General aspects

Since its introduction in clinical practice, measurements of lung volumes and related indices have played a central role in the objective assessment of most respiratory diseases. Among various parameters, forced expiratory volume in one second (FEV1) is strongly recommended as an index of choice for the following reasons: 1) it is reproducible, in most instances with a well-defined range of variation accounting for age, sex and ethnic group; 2) it has a strong prognostic value in some very important diseases, such as chronic obstructive pulmonary disease (COPD) 25, 26; actually, lung function testing is recognised as a measure of global health, predicting all-cause mortality 27, 28, even in the long-term 29; 3) in addition, serial measurements allow for the follow-up of physiological decline of ventilatory function, as well as the monitoring of the progression of obstructive and restrictive pulmonary diseases and the response to treatments.

In this perspective, its importance in epidemiological studies cannot be overemphasised. Nevertheless, spirometry is not yet extensively used, at least in some subpopulations such as elderly patients. In fact, it is often assumed that, because of the cognitive and physical impairment frequently associated with the aging process, such subjects are unable to perform the demanding activities needed to obtain reliable spirometric measurements. However, objective and quantitative methods for the evaluation of functional impairment are particularly needed in epidemiological studies concerning elderly cohorts, since in these subjects the reliability of clinical assessment, including the related methodology of questionnaires, may be limited for the following reasons: 1) aging is accompanied by a progressive and general reduction of sensitivity to stimuli that, among others, affects respiratory stimuli and, in particular, those related to breathlessness; 2) standard lifestyle of elderly subjects is usually sedentary and the occasions for performing physical efforts are reduced, so that the awareness of an exercise limitation may be blunted; 3) the frequent condition of comorbidity, with a special reference to cardiovascular diseases, may confound the clinical presentations.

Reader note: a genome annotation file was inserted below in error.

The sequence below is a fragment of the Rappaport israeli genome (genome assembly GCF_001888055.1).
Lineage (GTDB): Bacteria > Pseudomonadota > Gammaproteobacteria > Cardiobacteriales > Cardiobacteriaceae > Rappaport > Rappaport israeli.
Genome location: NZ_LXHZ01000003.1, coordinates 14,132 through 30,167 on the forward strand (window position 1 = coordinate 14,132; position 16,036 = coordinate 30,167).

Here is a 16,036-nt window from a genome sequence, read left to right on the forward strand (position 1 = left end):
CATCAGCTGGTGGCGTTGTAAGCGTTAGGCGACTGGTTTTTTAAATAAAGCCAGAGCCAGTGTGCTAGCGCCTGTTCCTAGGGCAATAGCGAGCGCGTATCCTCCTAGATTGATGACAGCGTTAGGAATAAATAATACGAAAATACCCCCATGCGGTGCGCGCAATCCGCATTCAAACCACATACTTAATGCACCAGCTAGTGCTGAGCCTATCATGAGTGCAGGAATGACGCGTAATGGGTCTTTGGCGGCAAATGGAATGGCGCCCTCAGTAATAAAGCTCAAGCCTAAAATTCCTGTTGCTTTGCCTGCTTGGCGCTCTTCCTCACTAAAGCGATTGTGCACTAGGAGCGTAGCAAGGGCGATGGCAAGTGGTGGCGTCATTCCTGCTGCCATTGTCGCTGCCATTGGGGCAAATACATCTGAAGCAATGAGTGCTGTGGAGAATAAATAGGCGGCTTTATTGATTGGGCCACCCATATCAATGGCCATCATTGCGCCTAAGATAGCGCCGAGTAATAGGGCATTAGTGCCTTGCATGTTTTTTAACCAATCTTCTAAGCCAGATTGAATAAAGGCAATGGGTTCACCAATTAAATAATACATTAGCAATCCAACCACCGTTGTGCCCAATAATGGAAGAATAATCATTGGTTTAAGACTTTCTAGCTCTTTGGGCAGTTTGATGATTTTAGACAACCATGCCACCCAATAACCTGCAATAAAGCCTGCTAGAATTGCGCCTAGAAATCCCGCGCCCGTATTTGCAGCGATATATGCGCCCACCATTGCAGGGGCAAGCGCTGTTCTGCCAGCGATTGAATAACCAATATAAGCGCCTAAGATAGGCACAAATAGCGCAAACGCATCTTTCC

Applicability of spirometry in the geriatric population

In order to obtain useful information from the spirometric test, both adequate equipment and proper performance are requested. It is now well recognised that the largest single source of within-subject variability is improper performance of the test. Therefore, international guidelines have been published that include detailed indications for the standardisation of equipment and performance. However, in some subpopulations, like the geriatric one, this experience is scanty. In fact, the vast majority of studies have included only small numbers of elderly subjects, if any. Therefore, until recently, the specific characteristics of the older subjects have been ignored. The application of conventional criteria, validated only in younger adults, has led to a significant proportion of failures represented either by the inability to perform manoeuvres or by the lack of acceptability or reproducibility of measures. Major reservations concern the physical and cognitive aspects of procedures. Actually, maximum spirometric manoeuvres are unusual activities, to which the elderly subject is unaccustomed. In addition, they are physically demanding both from the point of view of respiratory muscles and of the rib cage-lung system. High-quality spirometry requires a good cooperation between the patient and the technician, the ability to learn and recall instructions by the patient, as well as physical cooperation, which are not easily found in the geriatric population. To a certain extent, all elderly individuals undergo a physical and intellectual decline; these phenomena may be particularly evident in respiratory patients, such as the COPD ones, where a reliable assessment of respiratory function is particularly needed.